By Susan Hitchcock
Founder & Host Emerita of Women in Leadership
This is a hypothetical tale but with real examples of how trust can be built or torn down. Since trust is gender neutral, Managers 1 & 2 could be male or female. It doesn’t matter. What’s important is this: they both begin their careers with equivalent credentials, skill sets, and potential and they have similar roles. What’s different are the behaviors, decisions, and interactions of each individual as they carry out their responsibilities as managers and, ultimately, as leaders.
On Results & Performance: Both M1 and M2 understand how their results will be measured by their supervisors.
- M1 is determined to be the best and keeps track of all his good results and makes sure the boss knows. When he fails to meet his numbers, he makes an excuse and minimizes the impact. Then he looks for weak links on his team, where he feels the real blame belongs. Then he says, “You’re the problem, fix it.
- M2 focuses on providing excellent service to her customers and knows if she does, the results will follow. However, when her results fail to meet the objective, she acknowledges it. She then rallies the team, examines what they need to do to get back on track, and helps the poorer performers with additional training if needed. She holds herself and her team accountable for improvement while balancing positive motivation with constructive feedback.
Developing People: Both managers know that this is a stated objective within their company
- M1 vocalizes support but spends very little time on development plans. He believes it’s primarily the individual’s responsibility, supported by some company provided programs. He mainly gives negative feedback and often waits until formal appraisal time. When one of his best performers is offered a lateral position that could lead to a promotion in another unit, he sits on the request because “it’s just a lateral” and because it could hurt his When M1 meets with his boss, he requests to go to the Assessment Center for himself because he thinks it would increase his visibility outside the department as well as promotional opportunities.
- M2 believes that recognizing and nurturing talent is the most rewarding part of her job, along with providing excellent customer service. Despite her hectic schedule, she sets aside time for individual meetings with her people at least once a year to discuss strengths, weaknesses and opportunities for development. That involves listening and responding authentically to the employee and his/her interests. On an ongoing basis, M2 provides feedback, both positive and negative as deserved. She knows that her top performers and highest rated people are being looked at for other opportunities. When a lateral or promotion is offered, she looks at what’s best for the person, even if it means taking a short term “hit” in her own group. When she meets with her boss, she updates him on progress made by her people, advocating for / championing any who are “ready now” for more responsibility. She also discusses her own development, asks for feedback and lets her boss know she’s interested in advancement.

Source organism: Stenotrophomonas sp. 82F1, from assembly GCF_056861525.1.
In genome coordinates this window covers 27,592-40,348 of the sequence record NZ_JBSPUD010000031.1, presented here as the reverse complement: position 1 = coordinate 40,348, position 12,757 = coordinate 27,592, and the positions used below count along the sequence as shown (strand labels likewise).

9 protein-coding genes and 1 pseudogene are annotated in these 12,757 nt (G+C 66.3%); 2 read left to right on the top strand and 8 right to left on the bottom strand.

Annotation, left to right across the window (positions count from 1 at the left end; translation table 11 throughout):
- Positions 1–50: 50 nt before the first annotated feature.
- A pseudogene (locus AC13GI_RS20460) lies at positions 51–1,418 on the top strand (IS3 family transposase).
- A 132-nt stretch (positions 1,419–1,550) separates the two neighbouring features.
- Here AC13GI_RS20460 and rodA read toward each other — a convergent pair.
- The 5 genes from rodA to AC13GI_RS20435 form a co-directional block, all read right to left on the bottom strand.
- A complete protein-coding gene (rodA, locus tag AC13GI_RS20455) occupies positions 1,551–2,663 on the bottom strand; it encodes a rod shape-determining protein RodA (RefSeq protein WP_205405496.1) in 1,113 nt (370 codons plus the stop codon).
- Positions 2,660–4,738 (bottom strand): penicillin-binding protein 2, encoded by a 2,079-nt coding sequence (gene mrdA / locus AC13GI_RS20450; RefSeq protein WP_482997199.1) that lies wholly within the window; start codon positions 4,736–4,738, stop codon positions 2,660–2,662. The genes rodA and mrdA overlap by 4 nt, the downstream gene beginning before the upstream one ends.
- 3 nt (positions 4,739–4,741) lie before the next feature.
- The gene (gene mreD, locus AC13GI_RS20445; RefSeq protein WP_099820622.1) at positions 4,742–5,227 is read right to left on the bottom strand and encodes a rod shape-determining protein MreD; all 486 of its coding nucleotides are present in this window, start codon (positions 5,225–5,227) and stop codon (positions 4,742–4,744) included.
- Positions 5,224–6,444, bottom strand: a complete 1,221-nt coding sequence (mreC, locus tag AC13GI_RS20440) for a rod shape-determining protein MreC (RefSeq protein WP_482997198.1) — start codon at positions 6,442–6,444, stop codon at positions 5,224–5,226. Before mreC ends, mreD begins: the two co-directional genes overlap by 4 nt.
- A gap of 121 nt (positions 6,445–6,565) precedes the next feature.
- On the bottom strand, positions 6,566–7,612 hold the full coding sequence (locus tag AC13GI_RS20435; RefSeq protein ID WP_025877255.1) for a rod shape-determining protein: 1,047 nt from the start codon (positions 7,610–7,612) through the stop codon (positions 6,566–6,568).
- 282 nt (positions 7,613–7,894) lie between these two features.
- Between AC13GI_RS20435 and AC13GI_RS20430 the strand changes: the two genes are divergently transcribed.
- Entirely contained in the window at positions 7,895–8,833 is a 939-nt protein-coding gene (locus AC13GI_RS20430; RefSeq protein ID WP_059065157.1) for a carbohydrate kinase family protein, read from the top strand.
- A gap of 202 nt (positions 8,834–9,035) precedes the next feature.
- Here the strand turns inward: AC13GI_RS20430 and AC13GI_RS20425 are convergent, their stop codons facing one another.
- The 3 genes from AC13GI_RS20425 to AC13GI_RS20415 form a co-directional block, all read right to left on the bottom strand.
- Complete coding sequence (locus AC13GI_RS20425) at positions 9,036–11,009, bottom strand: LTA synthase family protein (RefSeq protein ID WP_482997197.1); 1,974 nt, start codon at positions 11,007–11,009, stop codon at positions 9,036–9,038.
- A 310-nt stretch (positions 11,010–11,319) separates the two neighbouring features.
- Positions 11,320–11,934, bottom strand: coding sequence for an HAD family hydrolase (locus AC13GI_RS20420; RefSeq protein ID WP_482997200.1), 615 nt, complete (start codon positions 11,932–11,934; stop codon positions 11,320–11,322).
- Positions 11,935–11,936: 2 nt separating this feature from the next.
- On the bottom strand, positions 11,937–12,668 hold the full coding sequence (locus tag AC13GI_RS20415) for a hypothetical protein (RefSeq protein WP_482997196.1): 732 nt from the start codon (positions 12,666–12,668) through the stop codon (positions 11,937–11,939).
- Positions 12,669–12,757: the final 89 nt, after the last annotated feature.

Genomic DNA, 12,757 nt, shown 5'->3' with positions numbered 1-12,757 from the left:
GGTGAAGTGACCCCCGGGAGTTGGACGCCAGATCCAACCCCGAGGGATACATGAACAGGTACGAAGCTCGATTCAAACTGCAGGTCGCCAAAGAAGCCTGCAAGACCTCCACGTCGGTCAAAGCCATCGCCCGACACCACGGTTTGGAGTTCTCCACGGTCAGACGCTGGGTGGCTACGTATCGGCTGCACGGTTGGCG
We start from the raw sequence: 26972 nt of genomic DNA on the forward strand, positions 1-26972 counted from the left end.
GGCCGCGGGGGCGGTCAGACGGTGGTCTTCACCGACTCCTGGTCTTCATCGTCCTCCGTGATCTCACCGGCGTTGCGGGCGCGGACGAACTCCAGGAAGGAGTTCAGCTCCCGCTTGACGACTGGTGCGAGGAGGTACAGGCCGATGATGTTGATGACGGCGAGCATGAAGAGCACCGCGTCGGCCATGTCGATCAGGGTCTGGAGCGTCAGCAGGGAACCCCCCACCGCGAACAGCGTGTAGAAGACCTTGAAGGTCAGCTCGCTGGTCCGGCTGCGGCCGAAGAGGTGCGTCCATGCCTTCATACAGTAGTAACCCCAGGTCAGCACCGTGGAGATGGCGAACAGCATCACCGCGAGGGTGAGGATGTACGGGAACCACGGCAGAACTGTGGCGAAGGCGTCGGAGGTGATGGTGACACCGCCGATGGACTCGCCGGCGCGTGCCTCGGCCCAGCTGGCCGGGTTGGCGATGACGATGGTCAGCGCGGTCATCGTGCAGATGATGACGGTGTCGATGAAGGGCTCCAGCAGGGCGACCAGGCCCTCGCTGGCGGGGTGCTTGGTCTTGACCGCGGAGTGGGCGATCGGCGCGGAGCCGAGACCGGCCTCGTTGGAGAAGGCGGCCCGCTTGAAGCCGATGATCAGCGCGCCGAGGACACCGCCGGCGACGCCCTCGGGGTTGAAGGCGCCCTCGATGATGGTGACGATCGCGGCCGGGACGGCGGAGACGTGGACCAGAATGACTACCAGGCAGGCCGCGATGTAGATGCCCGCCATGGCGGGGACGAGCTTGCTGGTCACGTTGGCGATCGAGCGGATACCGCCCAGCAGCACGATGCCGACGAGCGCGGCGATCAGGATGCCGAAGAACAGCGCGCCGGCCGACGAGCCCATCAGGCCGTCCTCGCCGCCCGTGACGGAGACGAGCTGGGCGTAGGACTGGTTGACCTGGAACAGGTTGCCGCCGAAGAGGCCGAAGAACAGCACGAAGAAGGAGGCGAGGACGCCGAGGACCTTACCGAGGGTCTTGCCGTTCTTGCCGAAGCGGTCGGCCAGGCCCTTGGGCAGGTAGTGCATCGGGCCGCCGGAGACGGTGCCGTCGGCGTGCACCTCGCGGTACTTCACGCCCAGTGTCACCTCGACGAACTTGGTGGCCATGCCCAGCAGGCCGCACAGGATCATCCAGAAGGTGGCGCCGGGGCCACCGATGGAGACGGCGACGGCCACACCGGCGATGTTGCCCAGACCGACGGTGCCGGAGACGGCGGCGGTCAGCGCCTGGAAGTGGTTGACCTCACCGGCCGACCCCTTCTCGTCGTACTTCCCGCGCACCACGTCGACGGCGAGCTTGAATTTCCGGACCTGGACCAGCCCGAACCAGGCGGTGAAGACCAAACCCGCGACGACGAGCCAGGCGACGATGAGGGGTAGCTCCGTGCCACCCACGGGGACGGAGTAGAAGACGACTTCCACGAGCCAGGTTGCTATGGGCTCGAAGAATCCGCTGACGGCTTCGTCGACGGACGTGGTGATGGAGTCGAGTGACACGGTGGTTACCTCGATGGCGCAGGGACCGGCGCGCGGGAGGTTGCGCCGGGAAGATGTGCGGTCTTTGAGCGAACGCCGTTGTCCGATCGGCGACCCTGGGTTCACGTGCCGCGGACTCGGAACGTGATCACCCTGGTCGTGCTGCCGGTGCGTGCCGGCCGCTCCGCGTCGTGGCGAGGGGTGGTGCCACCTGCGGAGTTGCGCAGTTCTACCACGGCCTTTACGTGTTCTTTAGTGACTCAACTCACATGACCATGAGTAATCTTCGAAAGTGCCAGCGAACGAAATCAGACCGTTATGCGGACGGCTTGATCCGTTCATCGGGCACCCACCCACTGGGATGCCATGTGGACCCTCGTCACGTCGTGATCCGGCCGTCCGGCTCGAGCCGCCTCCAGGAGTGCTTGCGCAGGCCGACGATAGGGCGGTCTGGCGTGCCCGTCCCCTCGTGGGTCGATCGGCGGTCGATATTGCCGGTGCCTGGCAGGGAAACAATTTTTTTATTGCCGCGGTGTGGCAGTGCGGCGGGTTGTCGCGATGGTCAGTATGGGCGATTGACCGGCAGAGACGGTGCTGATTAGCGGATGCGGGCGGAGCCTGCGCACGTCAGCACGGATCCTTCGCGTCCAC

On Relationships and Interpersonal Behaviors:
- M1 works on building his personal network internally and externally, especially with executives and others he sees as VIPS and influencers. He doesn’t worry too much about his direct reports or peers, because they don’t make decisions on promotions. In fact, he ignores most of his 360 feedback except that which comes from his superiors and he definitely manages up very well. On occasions, a peer might share something in confidence with him, but he “forgets” and mentions it to the boss. He thinks, “Well if it’s about the business, then he should know anyway.” On another day, he’s overheard making an insensitive and inappropriate remark about a colleague – someone of a different ethnicity. When he was confronted about it, he denied the remark and said he was misquoted.
- M1 is pursuing a new job in a different company and has an interview coming up on a typical work day. He told his current boss that he has a death in the family and needs time off. Even though he could have taken a vacation day or two, he prefers to keep those for later. During the interview, he tells the recruiter that the main reason he’s considering a move is for the opportunity to build a new team in which DEI principles are part of the strategy from day one. He insinuates that it is not the case with his current organization. When the recruiter asks about his weaknesses or areas for development, he can’t think of any.
- M2 is contacted by an external recruiter regarding an unexpected but incredible opportunity that’s opening up in a different city. It’s a role she’s been envisioning for herself, one that would challenge her in a completely new industry. She knows this may not work out and therefore doesn’t think it’s appropriate to discuss it with her boss at this time. However she doesn’t want to make up something or straight out lie. So she schedules a couple personal or vacation days and delegates her responsibilities to a high potential direct report. In the interview, she’s prepared to share what she thinks are her greatest strengths and areas for further development.
Conclusion of the Tale of Two Managers:
Based on these somewhat extreme but nonetheless illustrative scenarios, I think it’s clear how M1 was a “trust buster” while M2 was a “trust builder.” In my own experience over many years in leadership roles, I have observed every one of these behaviors on the part of different managers
- Trust is built on your words and your actions. It stands for timeless qualities of honesty, transparency, humility and yes, courage.
- Building and sustaining trust requires consistency over time.
- Perhaps the most important lesson of all is that trust is fragile and constantly challenged. It must be protected at all costs.